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Linking Workforce Development, Education & Economic Development In Armstrong, Butler & Indiana Counties

Advanced Manufacturing

Western PA has long been considered the heart of manufacturing. The 2009 Pennsylvania Manufacturers Register reported that the commonwealth lost 10,684 manufacturing jobs (1.2%) between May 2007 and May 2008 in part due to automation, mergers and outsourcing. That drop is not as sharp as a year ago, when the report found the Keystone State lost 21,449 manufacturing jobs, or 2.3 percent of its employment between May 2006 and May 2007. While manufacturing is struggling across the state, it remains stable with slight growth (.8%) over the past year in the tri-county area. Current RDAT Data indicates that there are 192 local employers in manufacturing with 12,377 employees in 2008. Although there are 142 less manufacturers in the local area, there is actually an increase of 288 employees in manufacturing indicating that manufacturing is still crucial to the area. The Location Quotient (LQ) is 1.67 for all of manufacturing but even higher in more specific NAICS codes such as ferroalloy and related manufacturing with an LQ of 24.40, petrochemical manufacturing with an LQ of 11.80, tire manufacturing with an LQ of 15.21, and iron and steel mills with an LQ of 5.22. According to data from the Bureau of Labor Statistics, manufacturing is one of the largest industries in the country, with about 14.1 million jobs. It is predicted that between 2006 and 2016, manufacturing jobs will decrease 1.1 nationally. Within the tri-county area, manufacturing accounts for over 11.07% of the total number of individuals employed in the three counties. Manufacturing employers are among the top 50 employers in each of our three counties with production occupation wages averaging more than the county wage in two of the three counties.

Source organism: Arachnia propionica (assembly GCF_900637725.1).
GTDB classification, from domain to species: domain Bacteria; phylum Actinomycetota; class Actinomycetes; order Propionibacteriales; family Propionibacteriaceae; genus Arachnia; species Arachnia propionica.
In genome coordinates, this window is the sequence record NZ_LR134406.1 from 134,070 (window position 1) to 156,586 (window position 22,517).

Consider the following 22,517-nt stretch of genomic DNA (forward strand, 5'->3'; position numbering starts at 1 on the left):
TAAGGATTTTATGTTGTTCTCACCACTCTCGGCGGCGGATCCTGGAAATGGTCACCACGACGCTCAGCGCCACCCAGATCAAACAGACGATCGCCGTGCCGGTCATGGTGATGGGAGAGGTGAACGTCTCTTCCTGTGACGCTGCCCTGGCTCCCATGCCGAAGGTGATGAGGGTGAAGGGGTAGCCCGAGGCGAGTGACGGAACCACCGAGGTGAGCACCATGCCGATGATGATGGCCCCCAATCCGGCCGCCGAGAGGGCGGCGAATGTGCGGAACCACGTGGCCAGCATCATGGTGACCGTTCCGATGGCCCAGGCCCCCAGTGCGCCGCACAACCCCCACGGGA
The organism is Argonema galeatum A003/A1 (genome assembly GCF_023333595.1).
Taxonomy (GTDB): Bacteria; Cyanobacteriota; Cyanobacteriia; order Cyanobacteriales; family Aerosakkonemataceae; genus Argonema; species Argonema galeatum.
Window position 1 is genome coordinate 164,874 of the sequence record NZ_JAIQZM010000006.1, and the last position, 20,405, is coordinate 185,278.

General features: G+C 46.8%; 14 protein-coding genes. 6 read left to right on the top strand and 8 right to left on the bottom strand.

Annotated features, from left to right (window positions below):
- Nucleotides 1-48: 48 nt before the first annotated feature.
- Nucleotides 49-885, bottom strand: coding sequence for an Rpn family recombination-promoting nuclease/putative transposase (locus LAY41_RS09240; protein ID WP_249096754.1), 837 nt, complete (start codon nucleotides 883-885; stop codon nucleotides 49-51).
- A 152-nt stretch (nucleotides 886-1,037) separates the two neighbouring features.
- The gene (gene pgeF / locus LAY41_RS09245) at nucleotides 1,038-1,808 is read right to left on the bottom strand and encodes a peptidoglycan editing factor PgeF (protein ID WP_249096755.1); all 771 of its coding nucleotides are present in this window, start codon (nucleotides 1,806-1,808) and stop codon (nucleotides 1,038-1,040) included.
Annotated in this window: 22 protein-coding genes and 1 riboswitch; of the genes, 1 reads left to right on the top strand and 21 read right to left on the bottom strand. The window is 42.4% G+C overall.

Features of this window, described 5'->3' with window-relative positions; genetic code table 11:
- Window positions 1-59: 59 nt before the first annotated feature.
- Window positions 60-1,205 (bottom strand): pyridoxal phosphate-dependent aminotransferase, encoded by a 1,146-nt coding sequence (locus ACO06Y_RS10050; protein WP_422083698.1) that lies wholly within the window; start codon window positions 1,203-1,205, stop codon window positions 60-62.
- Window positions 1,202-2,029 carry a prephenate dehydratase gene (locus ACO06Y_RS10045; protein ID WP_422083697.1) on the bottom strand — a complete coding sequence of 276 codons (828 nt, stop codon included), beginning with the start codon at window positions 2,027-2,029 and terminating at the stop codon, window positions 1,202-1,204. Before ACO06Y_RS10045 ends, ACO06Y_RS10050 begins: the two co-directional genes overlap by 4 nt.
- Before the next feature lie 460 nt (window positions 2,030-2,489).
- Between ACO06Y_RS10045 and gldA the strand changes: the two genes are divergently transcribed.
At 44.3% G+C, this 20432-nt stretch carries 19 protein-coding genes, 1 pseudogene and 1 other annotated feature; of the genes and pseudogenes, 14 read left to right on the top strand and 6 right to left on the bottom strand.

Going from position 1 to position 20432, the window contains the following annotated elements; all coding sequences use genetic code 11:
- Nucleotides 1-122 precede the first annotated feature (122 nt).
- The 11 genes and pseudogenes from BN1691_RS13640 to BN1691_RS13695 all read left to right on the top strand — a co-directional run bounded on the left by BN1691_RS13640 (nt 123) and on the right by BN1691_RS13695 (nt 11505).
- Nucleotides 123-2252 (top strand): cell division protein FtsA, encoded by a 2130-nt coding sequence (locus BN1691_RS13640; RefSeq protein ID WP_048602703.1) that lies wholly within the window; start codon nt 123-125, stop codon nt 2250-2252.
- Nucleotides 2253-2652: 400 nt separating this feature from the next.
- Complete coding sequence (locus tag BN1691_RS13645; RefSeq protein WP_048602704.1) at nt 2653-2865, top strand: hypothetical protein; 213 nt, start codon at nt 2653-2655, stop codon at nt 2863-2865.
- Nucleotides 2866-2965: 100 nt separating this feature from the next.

According to the National Association of Manufacturers, manufacturing makes the highest contribution to economic growth of any sector and is responsible for 70% of private sector research and development. Manufacturing represents 12% of the country’s entire gross domestic product and every dollar in manufactured goods generates an additional $1.37 worth of additional economic activity. Overall, the industry pays wages and benefits that are about 25% higher than in non-manufacturing jobs. These facts all indicate the importance of manufacturing to the economy.